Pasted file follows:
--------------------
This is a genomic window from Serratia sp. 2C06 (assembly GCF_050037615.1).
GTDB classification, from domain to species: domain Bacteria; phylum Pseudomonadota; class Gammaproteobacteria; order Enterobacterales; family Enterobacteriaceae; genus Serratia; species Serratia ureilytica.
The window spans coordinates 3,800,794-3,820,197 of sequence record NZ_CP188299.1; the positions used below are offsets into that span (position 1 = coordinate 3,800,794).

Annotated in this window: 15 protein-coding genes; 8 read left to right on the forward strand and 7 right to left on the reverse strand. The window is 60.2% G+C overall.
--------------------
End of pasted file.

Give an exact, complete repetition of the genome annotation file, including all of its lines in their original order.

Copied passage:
This is a genomic window from Serratia sp. 2C06 (assembly GCF_050037615.1).
GTDB classification, from domain to species: domain Bacteria; phylum Pseudomonadota; class Gammaproteobacteria; order Enterobacterales; family Enterobacteriaceae; genus Serratia; species Serratia ureilytica.
The window spans coordinates 3,800,794-3,820,197 of sequence record NZ_CP188299.1; the positions used below are offsets into that span (position 1 = coordinate 3,800,794).

Annotated in this window: 15 protein-coding genes; 8 read left to right on the forward strand and 7 right to left on the reverse strand. The window is 60.2% G+C overall.